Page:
The tablet and smartphone apps for Google, Amazon, Facebook and the Apple Store  LIONEL BONAVENTURE/AFP/Getty Images

A Crisis Playbook for Big Tech

There are many similarities between the trust deficit that still plagues the financial sector and the one that is beginning to undermine technology companies. Firms like Amazon, Facebook, and Google should study five lessons that most banks never learned after the 2008 crisis.

OXFORD – The predictions were wrong: the global economy didn’t collapse after the 2008 financial crisis. Buoyed by taxpayer-financed bailouts, banks recovered and business at most institutions stabilized. But if there is one lingering casualty of that era, it is the erosion of public trust in the financial sector. Ten years after the crisis began, Main Street still has little faith in Wall Street.

A similar crisis of confidence plagues the technology industry today. As executives at Facebook and Cambridge Analytica rationalize their companies’ use and abuse of personal data, trust in technology firms is approaching a tipping point. “Big Tech” can still salvage its reputation, but its most powerful companies will need to change fundamentally how they operate. And to do that, they must avoid the mistakes that nearly crippled the financial sector a decade ago.

Five key lessons from the financial crisis should guide decision-making in the tech sector today. First, consumer illiteracy can be costly. Shortly before the housing bubble burst, many investors realized they had no understanding of the products they were buying; some didn’t even know they were buying anything. Financial journalism contributed to this atmosphere of ignorance by focusing only on the potential gains, and ignoring the risks.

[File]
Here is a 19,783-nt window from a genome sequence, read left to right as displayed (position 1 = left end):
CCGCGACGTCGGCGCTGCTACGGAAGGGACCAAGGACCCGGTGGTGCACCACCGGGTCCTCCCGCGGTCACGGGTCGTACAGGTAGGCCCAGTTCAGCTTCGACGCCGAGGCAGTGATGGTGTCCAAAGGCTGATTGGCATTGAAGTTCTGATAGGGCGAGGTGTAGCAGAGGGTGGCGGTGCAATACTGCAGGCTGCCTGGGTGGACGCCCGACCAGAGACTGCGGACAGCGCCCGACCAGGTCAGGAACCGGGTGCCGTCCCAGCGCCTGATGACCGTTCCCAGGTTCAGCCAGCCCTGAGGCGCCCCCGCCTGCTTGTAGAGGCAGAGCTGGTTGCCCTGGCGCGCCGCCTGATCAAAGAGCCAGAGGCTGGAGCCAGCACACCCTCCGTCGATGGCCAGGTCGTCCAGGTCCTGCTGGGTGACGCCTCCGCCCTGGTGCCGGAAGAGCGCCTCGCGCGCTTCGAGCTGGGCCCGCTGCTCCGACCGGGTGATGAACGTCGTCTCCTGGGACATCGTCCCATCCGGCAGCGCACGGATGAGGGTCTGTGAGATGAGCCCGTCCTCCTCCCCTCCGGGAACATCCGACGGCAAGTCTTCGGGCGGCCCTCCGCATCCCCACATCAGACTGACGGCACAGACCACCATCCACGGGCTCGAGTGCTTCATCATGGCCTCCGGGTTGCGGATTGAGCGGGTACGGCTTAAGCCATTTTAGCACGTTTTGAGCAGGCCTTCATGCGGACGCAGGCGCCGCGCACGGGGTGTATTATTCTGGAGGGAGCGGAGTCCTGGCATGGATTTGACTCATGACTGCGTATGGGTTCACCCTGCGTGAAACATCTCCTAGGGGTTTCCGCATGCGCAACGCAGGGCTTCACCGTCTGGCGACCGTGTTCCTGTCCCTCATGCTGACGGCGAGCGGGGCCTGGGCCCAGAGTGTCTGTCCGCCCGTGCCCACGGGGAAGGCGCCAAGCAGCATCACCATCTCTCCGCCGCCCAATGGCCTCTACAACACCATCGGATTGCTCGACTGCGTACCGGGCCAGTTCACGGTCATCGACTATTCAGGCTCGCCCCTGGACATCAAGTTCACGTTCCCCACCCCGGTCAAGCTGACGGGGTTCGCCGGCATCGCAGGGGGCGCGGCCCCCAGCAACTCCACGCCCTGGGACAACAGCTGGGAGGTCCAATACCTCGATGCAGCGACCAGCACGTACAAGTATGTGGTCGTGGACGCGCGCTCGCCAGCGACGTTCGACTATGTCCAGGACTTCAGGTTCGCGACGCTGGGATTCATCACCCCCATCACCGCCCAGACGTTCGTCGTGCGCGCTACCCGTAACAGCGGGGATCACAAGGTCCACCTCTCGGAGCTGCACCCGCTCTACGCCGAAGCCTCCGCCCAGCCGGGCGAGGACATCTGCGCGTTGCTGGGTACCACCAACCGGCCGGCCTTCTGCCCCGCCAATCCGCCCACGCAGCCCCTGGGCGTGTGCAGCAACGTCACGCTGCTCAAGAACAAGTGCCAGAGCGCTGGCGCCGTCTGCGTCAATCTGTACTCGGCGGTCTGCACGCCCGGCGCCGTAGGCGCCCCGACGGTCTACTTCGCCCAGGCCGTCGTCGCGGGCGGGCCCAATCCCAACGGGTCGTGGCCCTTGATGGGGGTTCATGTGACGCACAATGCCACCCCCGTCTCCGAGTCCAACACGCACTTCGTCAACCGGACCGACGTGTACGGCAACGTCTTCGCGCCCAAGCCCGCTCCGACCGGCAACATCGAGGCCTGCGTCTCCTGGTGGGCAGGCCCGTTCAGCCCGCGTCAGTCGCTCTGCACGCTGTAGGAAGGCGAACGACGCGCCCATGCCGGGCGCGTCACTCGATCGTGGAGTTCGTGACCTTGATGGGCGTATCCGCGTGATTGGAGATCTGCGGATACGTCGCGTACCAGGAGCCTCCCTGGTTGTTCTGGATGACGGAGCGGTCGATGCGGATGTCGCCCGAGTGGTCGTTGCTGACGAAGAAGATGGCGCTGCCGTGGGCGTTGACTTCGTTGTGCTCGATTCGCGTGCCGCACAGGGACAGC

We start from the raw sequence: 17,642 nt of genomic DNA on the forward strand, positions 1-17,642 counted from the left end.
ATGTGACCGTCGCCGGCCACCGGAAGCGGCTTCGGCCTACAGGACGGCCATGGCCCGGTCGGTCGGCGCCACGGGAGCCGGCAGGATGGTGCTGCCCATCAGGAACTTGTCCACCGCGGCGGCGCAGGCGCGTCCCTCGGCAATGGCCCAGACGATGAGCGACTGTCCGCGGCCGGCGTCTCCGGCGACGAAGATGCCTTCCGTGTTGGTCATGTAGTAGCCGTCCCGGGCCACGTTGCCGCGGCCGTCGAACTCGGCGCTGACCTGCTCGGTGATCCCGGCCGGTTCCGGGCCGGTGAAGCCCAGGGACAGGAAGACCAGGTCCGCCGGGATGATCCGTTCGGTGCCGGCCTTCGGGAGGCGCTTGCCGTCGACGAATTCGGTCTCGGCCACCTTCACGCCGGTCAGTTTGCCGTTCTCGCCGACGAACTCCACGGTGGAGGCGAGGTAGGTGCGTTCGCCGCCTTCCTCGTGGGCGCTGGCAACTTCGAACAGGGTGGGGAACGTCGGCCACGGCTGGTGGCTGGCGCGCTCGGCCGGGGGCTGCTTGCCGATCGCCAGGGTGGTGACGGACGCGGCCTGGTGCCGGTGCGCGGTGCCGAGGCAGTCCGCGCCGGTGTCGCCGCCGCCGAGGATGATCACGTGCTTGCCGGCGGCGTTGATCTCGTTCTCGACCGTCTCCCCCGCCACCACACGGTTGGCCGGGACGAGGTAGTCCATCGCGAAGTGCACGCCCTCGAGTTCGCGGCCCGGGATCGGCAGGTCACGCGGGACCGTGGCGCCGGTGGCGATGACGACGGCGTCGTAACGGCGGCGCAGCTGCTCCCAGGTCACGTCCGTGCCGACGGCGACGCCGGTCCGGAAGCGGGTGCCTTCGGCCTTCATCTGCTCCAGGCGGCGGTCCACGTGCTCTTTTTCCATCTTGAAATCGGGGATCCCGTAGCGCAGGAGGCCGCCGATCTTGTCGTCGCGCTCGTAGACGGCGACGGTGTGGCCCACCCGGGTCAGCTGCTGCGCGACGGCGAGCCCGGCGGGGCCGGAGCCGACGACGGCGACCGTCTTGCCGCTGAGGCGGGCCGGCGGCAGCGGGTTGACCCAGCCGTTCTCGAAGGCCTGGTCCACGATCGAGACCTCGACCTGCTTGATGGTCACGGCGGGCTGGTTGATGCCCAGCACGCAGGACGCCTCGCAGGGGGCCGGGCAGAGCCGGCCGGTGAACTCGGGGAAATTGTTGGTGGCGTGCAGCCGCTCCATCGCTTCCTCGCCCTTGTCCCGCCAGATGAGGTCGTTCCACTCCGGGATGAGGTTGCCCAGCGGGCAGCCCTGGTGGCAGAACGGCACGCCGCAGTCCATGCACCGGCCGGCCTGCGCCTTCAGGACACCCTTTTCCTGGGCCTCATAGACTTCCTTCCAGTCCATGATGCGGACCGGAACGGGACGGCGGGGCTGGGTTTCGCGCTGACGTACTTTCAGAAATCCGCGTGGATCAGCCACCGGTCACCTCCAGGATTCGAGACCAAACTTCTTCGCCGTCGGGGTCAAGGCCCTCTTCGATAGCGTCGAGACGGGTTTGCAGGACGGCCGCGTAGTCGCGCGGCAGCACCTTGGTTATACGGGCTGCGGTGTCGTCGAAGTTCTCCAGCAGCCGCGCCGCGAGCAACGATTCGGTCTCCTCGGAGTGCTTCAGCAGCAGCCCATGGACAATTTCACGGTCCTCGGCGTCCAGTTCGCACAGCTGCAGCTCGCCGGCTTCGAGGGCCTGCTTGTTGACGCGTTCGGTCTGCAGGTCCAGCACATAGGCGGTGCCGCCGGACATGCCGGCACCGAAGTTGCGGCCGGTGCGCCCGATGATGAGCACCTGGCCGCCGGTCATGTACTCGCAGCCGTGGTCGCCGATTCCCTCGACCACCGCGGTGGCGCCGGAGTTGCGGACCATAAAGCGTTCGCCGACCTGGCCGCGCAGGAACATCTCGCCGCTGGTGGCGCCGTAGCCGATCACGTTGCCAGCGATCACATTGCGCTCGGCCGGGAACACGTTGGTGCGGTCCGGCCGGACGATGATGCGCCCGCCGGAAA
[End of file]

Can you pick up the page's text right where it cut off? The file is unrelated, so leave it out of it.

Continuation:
To continue reading, please log in or enter your email address.

To read this article from our archive, please log in or register now. After entering your email, you'll have access to two free articles from our archive every month. For unlimited access to Project Syndicate, subscribe now.


By proceeding, you agree to our Terms of Service and Privacy Policy, which describes the personal data we collect and how we use it.

Log in;

Handpicked to read next

Cookies and Privacy

We use cookies to improve your experience on our website. To find out more, read our updated cookie policy and privacy policy.